Washington Editor

Analysis of a Phase III trial of pexelizumab indicated that the anti-inflammatory compound being studied by Alexion Pharmaceuticals Inc. reduces heart attacks after heart surgery.

The company on Monday presented results from a 3,099-patient Phase III trial of pexelizumab in patients undergoing coronary artery bypass graft (CABG) surgery with cardiopulmonary bypass at the late-breaking clinical trials session of the American Heart Association Scientific Sessions in Orlando, Fla.

Alexion, and partner Procter & Gamble Pharmaceuticals, in August released preliminary analysis of the Phase III, saying they had narrowly missed the primary endpoint of incidence of death or myocardial infarction (MI) at post-operative Day 30 in the subpopulation of patients (n=2,746) who had only CABG surgery. The remaining 353 participants had CABG together with cardiac valve surgery. (See BioWorld Today, Aug. 6, 2003.)

On releasing the news of the missed endpoint, Alexion's stock (NASDAQ:ALXN) fell $3.49, or 21.8 percent, to close at $12.51. Wall Street on Monday took $1.39, or 7.7 percent, leaving the shares at $16.65.

Leonard Bell, CEO of Cheshire, Conn.-based Alexion, told BioWorld Today the trial revealed that incidence of death or MI was reduced by 18 percent (11.8 percent placebo vs. 9.8 percent pexelizumab, p=0.069.) "It was close - a [ p' value of]0.069 as opposed to a 0.050," he said.

Indeed, one stock analyst participating in a company-sponsored conference call referred to the outcome as "frustratingly close."

The secondary endpoints were promising, as pexelizumab achieved statistical significance in several areas, leading Alexion and P&G to look ahead. Bell told BioWorld Today it is likely the companies will pursue additional trials in heart surgery patients, but said, "What we don't know is whether [additional] trials will be required for approval or whether it will be additional trials that we would be pursuing in any case."

For now, Bell said, he's initiated discussions with the FDA.

"Our objective is to identify a plan that gives us the highest confidence of having the drug approved," he said. "We certainly are, in and of its own right, interested in evaluating pexelizumab further in heart surgery patients. We will determine how that fits in with our regulatory strategy over the next several months. We have been saying since August that we think it is very likely, given the data and a lot of very encouraging things, that we would be well advised to pursue pexelizumab further in heart surgery patients."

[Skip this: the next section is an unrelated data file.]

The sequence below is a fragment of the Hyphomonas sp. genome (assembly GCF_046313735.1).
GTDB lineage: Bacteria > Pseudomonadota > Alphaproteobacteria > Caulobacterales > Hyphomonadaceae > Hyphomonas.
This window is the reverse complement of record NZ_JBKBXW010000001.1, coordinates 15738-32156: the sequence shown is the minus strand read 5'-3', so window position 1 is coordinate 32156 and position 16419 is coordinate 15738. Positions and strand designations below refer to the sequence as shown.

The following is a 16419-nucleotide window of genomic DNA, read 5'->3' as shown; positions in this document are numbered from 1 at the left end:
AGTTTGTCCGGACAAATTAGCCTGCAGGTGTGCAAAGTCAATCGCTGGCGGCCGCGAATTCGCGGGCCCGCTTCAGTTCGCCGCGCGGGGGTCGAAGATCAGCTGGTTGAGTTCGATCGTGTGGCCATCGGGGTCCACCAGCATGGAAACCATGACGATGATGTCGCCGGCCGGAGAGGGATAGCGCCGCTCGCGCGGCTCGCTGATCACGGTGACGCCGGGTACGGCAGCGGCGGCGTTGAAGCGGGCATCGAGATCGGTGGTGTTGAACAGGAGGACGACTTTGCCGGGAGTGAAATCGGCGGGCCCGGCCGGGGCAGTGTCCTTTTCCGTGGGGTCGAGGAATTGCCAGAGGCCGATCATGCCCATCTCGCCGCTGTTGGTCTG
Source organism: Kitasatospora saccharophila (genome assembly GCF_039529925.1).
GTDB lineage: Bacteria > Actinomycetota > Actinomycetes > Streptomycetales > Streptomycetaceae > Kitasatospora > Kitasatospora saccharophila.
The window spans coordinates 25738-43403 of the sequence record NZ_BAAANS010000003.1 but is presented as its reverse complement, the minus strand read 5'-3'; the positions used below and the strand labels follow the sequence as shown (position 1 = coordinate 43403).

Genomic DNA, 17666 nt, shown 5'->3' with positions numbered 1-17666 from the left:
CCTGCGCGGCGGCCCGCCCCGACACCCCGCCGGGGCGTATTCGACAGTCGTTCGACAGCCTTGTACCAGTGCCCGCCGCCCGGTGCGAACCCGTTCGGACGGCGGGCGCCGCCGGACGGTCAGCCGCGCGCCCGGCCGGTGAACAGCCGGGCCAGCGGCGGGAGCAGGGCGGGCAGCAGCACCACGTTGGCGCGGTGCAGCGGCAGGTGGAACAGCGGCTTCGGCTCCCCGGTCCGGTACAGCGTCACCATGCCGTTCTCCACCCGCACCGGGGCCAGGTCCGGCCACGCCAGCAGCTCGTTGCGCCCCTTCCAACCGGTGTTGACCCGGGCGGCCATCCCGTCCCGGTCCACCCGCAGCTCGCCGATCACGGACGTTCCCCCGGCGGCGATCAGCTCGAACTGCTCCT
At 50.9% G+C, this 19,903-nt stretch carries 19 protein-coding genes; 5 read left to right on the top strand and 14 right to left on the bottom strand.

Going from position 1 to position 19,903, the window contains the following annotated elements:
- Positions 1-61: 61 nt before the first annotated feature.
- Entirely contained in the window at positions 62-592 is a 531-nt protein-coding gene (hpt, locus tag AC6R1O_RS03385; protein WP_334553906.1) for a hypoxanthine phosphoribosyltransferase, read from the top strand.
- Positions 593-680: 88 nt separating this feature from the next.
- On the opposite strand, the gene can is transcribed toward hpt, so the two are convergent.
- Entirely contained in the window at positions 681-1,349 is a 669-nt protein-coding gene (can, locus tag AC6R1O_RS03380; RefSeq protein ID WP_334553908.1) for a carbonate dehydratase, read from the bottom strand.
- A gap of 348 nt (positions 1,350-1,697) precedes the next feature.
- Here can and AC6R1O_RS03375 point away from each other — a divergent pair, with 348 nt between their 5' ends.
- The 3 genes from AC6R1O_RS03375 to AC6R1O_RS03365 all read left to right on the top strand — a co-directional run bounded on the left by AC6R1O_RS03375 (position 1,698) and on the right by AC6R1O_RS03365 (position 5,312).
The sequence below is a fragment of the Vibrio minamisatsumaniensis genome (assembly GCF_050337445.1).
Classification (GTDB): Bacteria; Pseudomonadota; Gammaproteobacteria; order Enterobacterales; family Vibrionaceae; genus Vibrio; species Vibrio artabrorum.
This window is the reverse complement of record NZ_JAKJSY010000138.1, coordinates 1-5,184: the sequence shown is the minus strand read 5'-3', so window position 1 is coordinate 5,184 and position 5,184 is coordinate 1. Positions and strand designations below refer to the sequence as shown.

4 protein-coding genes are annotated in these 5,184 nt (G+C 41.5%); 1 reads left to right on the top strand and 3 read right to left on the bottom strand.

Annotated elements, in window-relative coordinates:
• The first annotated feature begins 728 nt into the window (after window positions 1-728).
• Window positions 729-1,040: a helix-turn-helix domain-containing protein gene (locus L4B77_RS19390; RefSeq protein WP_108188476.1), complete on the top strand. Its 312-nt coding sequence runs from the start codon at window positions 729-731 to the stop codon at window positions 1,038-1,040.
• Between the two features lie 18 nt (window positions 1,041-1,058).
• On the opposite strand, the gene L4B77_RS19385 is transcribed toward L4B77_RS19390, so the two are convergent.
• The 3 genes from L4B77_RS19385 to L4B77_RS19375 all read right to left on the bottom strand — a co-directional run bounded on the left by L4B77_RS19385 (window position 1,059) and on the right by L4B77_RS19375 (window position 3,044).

According to a statement released by the company, statistically significant reductions were achieved with pexelizumab in each of the six different pre-specified measures of perioperative myocardial damage in the overall intent to treat population (all p<0.05) as well as in the CABG-only subpopulation (all p<0.05).

Also, an effect of pexelizumab on postoperative morbidity and mortality appeared to persist, as pexelizumab was associated with a 25 percent reduction in 90-day mortality (placebo 4.8 percent vs. pexelizumab 3.6 percent, p=0.096) and important prospectively defined secondary endpoint, the statement said.

Alexion and Procter & Gamble Pharmaceuticals, an affiliate of Procter & Gamble Co., of Cincinnati, also are studying pexelizumab in heart attacks. When signed in early 1999, the agreement between the partners was valued at upward of $95 million. Since then, the companies have renegotiated, giving Alexion more responsibility in the U.S. and more profit potential. Bell wouldn't discuss the financial details of the agreement. (See BioWorld Today, Jan. 27, 1999, and Dec. 13, 2001.)

In other news from the meeting:

• Alteon Inc., of Ramsey, N.J., said an independent research team showed that ALT-711, its lead A.G.E. (Advanced Glycation End-product) crosslink breaker, improves overall cardiac function in aged diabetic dogs by restoring left ventricular ejection fraction, reducing aortic stiffness and reducing left ventricular mass. The changes were observed to be associated with a reversal of the overexpression of cardiac collagen seen with aging and diabetes. ALT-711 is in Phase II studies for its potential in treating systolic hypertension and heart failure.

• Angiotech Pharmaceuticals Inc., of Vancouver, British Columbia, said Boston Scientific Corp., of Natick Mass., reported 12-month follow-up data from the Taxus IV trial of its paclitaxel-eluting stent, showing that the benefits reported at nine months were maintained at 12 months, compared to patients who received an untreated stent. Angiotech licenses the drug used in Boston Scientific's Taxus stent system, which is the subject of a Nov. 20 FDA panel meeting.